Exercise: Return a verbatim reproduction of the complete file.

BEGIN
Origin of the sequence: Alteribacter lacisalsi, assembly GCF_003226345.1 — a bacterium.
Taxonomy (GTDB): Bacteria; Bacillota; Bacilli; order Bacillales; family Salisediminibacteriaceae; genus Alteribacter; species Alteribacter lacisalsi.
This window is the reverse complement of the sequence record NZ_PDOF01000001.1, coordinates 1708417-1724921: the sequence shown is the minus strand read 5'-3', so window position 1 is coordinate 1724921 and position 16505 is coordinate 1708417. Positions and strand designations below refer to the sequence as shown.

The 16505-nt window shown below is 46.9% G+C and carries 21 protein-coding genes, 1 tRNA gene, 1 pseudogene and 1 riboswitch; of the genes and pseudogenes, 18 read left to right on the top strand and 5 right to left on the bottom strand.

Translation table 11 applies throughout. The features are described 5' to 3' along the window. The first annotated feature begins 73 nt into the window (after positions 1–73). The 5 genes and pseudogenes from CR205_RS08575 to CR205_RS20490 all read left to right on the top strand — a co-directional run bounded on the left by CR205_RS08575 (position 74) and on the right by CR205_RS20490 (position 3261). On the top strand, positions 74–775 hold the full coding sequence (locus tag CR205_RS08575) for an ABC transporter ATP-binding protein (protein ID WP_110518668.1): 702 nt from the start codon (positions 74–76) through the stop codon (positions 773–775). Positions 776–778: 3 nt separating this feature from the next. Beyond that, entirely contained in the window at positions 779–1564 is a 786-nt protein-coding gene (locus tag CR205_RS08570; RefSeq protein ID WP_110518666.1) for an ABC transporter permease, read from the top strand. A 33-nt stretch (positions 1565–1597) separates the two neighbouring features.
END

Origin of the sequence: Alteribacter lacisalsi, assembly GCF_003226345.1 — a bacterium.
Taxonomy (GTDB): Bacteria; Bacillota; Bacilli; order Bacillales; family Salisediminibacteriaceae; genus Alteribacter; species Alteribacter lacisalsi.
This window is the reverse complement of the sequence record NZ_PDOF01000001.1, coordinates 1708417-1724921: the sequence shown is the minus strand read 5'-3', so window position 1 is coordinate 1724921 and position 16505 is coordinate 1708417. Positions and strand designations below refer to the sequence as shown.

The 16505-nt window shown below is 46.9% G+C and carries 21 protein-coding genes, 1 tRNA gene, 1 pseudogene and 1 riboswitch; of the genes and pseudogenes, 18 read left to right on the top strand and 5 right to left on the bottom strand.

Translation table 11 applies throughout. The features are described 5' to 3' along the window. The first annotated feature begins 73 nt into the window (after positions 1–73). The 5 genes and pseudogenes from CR205_RS08575 to CR205_RS20490 all read left to right on the top strand — a co-directional run bounded on the left by CR205_RS08575 (position 74) and on the right by CR205_RS20490 (position 3261). On the top strand, positions 74–775 hold the full coding sequence (locus tag CR205_RS08575) for an ABC transporter ATP-binding protein (protein ID WP_110518668.1): 702 nt from the start codon (positions 74–76) through the stop codon (positions 773–775). Positions 776–778: 3 nt separating this feature from the next. Beyond that, entirely contained in the window at positions 779–1564 is a 786-nt protein-coding gene (locus tag CR205_RS08570; RefSeq protein ID WP_110518666.1) for an ABC transporter permease, read from the top strand. A 33-nt stretch (positions 1565–1597) separates the two neighbouring features.